Architecture – What if our homes could slide open to connect us with the natural environment? Dutch physicist turned-architect Caspar Schols has developed ANNA Stay, a wooden home in the shape of an open platform, enabling adjustments to its wooden exterior and glass interior to adapt to any occasion, mood, or weather condition.
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The cabin has two different ‘shells’ as outer walls, supported on rails. The inner wall, consisting of a framework of wood and glass, is separated from the roofed, wooden outer wall. By shifting the shells and the glass framework, different setups are possible. “Just as you adjust your clothes to suit the weather, your mood, or the occasion,” explains Schols.
ANNA’s ability to adapt and change enables its inhabitants to follow their senses. “She gives the freedom to live among an abundance of life and cultivates a sense of belonging. You become part of everything around you, and I believe that everyone recognizes that feeling deeply from within.” Schols says.
Without any architectural education, Schols began his project in 2016 after his mother asked him to design a cabin. Schols was looking for a concept to create a dynamic connection between man, nature, and home. For his mother, he envisioned a flexible space where she could read or paint, organize family dinners, and where her grandchildren could visit and put on theatre performances. The original design has been further developed in ANNA Stay, aimed at short- or long-term occupancy.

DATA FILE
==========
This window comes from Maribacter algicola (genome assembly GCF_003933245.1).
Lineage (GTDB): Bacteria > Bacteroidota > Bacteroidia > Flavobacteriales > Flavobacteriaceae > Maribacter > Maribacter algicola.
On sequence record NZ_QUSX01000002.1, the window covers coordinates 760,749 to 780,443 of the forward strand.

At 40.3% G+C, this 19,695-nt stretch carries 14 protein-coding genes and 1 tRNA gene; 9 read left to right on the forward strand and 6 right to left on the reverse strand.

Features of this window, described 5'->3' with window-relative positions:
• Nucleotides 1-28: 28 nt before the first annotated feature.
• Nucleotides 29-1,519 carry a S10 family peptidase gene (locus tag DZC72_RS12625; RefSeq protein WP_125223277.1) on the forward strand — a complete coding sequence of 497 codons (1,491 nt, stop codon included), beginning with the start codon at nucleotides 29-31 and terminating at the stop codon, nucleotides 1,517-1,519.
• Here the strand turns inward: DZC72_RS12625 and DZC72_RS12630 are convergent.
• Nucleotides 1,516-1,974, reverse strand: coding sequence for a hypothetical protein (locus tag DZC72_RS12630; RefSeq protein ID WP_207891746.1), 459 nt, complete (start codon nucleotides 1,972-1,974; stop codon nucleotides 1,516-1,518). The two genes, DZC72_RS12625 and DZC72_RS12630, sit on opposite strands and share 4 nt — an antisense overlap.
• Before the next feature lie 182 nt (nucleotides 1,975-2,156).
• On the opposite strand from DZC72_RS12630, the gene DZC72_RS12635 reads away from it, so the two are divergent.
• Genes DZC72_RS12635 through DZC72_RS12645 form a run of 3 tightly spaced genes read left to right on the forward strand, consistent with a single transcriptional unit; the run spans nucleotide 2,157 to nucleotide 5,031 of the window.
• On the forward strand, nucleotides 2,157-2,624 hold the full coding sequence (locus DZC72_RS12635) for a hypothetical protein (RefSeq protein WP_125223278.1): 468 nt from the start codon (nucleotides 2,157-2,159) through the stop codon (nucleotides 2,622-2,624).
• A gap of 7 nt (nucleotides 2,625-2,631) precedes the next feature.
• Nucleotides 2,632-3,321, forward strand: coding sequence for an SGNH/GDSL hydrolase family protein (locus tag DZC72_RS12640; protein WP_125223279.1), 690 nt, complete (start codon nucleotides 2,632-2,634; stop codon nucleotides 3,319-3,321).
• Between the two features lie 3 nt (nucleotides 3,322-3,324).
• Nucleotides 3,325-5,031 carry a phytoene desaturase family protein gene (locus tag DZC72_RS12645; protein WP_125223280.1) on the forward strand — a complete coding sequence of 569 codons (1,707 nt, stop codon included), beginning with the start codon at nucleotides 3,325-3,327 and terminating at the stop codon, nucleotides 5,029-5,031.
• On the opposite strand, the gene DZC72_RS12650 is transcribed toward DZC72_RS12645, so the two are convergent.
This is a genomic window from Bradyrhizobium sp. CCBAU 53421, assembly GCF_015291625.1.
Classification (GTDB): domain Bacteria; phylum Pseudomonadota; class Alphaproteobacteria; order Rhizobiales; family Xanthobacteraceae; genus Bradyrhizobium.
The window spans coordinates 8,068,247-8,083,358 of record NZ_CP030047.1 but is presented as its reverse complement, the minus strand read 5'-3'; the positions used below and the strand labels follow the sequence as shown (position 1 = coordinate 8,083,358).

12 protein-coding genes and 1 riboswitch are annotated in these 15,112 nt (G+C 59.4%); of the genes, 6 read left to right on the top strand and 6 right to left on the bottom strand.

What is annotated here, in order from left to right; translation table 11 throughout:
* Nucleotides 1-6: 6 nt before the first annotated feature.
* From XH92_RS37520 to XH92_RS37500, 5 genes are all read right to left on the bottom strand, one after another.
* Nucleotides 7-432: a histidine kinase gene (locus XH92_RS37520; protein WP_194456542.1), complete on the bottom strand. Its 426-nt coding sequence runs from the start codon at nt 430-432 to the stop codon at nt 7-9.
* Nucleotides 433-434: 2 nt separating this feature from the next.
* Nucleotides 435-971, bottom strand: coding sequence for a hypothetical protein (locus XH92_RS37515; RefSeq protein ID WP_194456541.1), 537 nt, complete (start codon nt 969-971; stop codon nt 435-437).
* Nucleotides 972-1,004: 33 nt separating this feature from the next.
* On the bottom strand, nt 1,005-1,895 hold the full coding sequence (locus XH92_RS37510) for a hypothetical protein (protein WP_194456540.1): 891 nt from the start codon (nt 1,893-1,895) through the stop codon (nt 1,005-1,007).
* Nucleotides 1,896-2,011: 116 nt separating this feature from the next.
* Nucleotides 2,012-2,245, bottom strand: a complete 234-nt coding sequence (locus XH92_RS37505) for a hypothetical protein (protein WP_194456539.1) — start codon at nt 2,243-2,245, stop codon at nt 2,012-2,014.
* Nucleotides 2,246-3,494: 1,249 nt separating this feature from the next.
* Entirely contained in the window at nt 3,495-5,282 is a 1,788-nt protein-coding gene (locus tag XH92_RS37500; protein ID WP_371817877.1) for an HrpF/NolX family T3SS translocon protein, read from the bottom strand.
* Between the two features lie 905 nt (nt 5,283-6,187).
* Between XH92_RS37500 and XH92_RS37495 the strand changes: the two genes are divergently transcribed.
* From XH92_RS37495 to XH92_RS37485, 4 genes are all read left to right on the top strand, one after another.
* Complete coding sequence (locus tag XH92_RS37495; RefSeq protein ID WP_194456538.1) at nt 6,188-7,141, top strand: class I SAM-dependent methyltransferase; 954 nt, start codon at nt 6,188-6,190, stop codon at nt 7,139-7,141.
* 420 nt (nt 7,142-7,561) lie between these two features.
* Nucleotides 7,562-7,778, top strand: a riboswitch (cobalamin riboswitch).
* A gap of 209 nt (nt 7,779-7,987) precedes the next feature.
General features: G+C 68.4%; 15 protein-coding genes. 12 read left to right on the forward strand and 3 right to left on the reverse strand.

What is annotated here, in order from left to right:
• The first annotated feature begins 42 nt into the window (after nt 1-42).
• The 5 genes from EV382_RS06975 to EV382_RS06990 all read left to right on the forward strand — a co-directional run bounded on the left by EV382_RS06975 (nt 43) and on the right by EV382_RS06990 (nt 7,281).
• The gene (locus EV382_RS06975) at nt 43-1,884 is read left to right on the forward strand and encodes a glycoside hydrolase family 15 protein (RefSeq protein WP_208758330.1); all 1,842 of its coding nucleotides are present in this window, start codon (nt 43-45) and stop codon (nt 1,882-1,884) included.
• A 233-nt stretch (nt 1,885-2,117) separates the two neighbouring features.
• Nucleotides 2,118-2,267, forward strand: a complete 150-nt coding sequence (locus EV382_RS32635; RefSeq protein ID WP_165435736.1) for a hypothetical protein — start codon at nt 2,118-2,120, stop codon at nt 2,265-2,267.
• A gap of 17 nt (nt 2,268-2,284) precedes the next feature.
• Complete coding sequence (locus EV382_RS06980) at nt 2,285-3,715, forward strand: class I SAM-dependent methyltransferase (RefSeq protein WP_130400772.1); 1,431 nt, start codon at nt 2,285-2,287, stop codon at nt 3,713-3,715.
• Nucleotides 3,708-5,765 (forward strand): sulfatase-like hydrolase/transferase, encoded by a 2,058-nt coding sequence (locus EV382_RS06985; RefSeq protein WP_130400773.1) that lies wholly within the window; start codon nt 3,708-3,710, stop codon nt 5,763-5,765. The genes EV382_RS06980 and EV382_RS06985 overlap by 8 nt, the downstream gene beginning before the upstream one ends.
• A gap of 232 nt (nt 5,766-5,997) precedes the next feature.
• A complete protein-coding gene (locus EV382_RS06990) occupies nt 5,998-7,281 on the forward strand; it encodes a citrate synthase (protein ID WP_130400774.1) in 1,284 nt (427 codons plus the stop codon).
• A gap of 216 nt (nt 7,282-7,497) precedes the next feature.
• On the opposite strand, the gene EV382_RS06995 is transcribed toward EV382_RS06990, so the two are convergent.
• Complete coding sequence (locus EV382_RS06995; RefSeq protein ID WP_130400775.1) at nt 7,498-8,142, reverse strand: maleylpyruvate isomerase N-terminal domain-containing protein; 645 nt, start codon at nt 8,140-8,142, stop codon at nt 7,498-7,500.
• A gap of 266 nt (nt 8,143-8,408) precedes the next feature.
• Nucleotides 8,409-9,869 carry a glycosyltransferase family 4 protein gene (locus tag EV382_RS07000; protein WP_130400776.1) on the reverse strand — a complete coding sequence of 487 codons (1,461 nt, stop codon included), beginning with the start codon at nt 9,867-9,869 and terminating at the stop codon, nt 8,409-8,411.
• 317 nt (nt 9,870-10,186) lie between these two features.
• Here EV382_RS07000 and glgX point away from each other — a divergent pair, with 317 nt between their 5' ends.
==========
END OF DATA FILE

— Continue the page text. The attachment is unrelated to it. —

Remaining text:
The first ANNA Stay comes with an indoor bathroom with a shower and separate flush toilet, a fully furnished kitchen and plenty of storage space while a bathtub is integrated in the floor area. ANNA provides room for up to 2 king-size beds and can be equipped with a central heating installation.
The outside is made of sustainable Siberian larch wood. On the inside, birch plywood has been used for high quality and its light colour. Most wood is left untreated and sawdust is used for insulation. The two layers are carried by eight industrial wheels, supported on rails.
The first ANNA was built in Hollenberg, the gateway to the nature reserve of De Maashorst in The Netherlands, home to the European bison. But Schols has been working on developing and building more sliding cabins for different natural environments, from the Canadian forests to the Sahara Desert. Due to its quick assembly, it is also suitable for the most secluded areas.
ANNA Stay by Casper Schols: all photos by Jorrit ‘t Hoen and Tonu Tunnel.
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